The first Jew to settle in Haiti, Luis de Torres, arrived in 1492 as Christopher Columbus ‘s Converso interpreter. After Haiti was conquered by the French in 1633, many Dutch Jews emigrated from Brazil in 1634. Most of these Jews were Marranos. Many became employees of French sugarcane plantations and further developed the industry.
In 1683, Jews were expelled from all French colonies, including Haiti. Nevertheless, a few Jews remained as leading officials in French trading companies. After a few decades, in the mid-1700s many Jews, who had been expelled from Haiti, returned to the country. In 1804, during the slave revolt of Toussaint L’Ouverture, much of the Jewish community was murdered or expelled from Haiti. A few years later, many Polish Jews arrived in Haiti due to civil strife in Poland.
Most youth did not grow up with a Jewish education due to the lack of a Sunday school or Jewish communal life. Children had to conceal their Judaism, because only Catholics could attend public school.
Jews tended to settle along the shoreline, in port cities. Most Jews were involved in commerce and trade, therefore, establishing communities in major industry centers. A few years ago, archaeologists discovered an ancient synagogue of Crypto-Jews in Jeremie, the only one discovered on the island. Several Jewish tombstones have also been uncovered in port cities such as Cap Haitien and Jacmel.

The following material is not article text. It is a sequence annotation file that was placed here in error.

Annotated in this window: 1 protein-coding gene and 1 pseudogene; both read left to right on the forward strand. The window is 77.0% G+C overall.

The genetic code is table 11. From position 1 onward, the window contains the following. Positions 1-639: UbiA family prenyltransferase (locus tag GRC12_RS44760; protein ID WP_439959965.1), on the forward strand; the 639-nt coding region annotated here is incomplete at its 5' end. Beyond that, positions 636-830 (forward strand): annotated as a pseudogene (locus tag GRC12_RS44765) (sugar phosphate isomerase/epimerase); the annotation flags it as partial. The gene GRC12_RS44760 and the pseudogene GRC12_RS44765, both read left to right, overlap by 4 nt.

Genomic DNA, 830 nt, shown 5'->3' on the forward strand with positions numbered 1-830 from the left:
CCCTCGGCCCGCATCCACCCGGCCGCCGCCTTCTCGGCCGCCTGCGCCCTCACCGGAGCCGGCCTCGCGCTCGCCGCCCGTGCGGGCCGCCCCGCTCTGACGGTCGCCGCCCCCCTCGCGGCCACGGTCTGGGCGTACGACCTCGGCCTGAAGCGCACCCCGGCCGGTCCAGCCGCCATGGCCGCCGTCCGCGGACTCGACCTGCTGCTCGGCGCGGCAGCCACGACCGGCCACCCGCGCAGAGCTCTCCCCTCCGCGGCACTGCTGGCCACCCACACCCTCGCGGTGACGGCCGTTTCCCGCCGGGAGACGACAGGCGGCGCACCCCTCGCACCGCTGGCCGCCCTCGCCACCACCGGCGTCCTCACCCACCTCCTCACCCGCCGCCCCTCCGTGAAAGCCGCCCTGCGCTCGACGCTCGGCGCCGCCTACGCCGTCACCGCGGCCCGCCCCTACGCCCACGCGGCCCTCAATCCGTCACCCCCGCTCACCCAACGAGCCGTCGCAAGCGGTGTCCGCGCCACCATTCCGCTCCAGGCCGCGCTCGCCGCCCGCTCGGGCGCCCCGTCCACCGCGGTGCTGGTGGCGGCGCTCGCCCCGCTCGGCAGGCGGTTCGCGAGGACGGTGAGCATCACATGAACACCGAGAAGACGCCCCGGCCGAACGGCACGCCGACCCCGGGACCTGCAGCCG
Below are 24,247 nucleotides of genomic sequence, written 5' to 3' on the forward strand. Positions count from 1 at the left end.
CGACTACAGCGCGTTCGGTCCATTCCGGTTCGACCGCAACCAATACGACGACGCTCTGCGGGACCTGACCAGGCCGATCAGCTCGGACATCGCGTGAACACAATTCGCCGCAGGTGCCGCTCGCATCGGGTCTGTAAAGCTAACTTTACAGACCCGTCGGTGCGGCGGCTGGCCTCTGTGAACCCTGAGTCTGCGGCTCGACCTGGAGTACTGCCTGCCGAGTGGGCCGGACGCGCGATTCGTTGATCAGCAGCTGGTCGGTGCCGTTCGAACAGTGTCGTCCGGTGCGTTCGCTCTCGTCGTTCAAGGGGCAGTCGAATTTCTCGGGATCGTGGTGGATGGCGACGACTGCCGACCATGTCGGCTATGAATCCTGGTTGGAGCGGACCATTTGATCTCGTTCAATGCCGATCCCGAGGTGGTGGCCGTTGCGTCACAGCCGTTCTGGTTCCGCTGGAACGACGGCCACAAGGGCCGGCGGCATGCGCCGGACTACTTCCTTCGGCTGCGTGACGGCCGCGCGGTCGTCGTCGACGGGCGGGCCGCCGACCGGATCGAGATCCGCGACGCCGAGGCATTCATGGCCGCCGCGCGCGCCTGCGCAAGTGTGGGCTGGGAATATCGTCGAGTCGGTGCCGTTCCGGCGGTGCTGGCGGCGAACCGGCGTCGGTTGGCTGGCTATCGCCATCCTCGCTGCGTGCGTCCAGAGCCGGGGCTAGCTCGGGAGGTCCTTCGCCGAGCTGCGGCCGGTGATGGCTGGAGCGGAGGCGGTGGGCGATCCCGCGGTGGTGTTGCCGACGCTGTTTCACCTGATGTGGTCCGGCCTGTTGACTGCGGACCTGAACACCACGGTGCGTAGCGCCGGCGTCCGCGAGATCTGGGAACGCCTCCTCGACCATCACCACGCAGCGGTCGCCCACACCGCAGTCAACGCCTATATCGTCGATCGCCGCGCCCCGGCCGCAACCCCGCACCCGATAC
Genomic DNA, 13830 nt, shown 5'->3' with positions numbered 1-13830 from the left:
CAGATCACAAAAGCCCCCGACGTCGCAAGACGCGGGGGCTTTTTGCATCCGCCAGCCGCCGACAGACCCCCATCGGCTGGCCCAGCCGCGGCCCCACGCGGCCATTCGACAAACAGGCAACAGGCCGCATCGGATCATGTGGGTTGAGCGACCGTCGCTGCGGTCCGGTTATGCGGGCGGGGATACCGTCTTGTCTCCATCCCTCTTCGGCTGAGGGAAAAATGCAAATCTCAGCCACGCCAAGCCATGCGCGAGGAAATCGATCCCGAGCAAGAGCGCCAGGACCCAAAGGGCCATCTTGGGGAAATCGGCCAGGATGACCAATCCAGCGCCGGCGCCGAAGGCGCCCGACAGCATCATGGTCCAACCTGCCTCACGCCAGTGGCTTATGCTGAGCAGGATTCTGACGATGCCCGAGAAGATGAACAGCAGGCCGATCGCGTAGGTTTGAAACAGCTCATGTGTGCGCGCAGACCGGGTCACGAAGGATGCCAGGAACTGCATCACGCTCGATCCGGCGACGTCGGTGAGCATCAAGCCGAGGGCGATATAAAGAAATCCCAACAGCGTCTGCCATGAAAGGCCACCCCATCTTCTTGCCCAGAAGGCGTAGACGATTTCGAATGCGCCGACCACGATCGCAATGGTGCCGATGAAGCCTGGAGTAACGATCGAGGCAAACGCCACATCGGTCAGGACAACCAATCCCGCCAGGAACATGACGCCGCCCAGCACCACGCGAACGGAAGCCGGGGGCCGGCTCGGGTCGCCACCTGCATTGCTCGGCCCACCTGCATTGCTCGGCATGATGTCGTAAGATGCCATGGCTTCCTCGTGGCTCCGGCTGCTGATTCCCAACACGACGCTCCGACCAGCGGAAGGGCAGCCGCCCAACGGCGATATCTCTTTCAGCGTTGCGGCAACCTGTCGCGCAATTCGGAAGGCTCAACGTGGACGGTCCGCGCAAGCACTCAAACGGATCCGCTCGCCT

By the end of the 19th century, approximately 30 Jewish families arrived from Lebanon, Syria, and Egypt. During this period, a French law was enacted that gave French citizenship to minorities in the North American region; therefore, many Jews from the Middle East felt secure moving to Haiti. These Jews brought with them their Sephardic customs and traditions. By the time of the American occupation in 1915, roughly 200 Jews lived in Haiti. During the 20 years of American occupation, many Jews left Haiti for the United States and South America.
In 1937, the Haitian government began issuing passports and visas to Eastern European approximately 100 Jews escaping Nazi persecution. At its peak, almost 300 Jews lived in the country. Most of these European Jews remained in Haiti, grateful to the government, until the late 1950s. Many of the Haitian Jewry left, however, so their children could marry Jews and not assimilate, and to find greater economic opportunity. The 21st century witnessed a continued departure of Jews from Haiti, for the United States and Panama because of the poor economy and civil violence. Even after so many decades of living in Haiti, Jews are still considered foreigners in the country. Today, only 25 Jews remain in Haiti, predominately residing in Port-au-Prince.
The community is led by Gilbert Bigio, a retired well-to-do businessman. Every Rosh Hashanah and Yom Kippur, services are held in his house. The last Jewish wedding in Haiti occurred 10 years ago, Bigio’s daughter, and the last bris was Bigio’s son, more than 30 years ago. Bigio owns the only Torah in all of Haiti, which he provides to the community for services.
Israel and Haiti maintain full diplomatic relations. In 1947, Haiti voted for the United Nations’ partition of Palestine and the creation of the State of Israel. Many Haitians have a lot of admiration for Israel and its struggles. The Israeli ambassador in Panama represents Israeli interests in Haiti. Israel maintains an honorary consulate in Port-au-Prince. Currently, George Bigio is the honorary consul of Israel in Haiti, and flies a massive Israeli flag outside his home.
The Jewish Community of Haiti
P.O. Box 687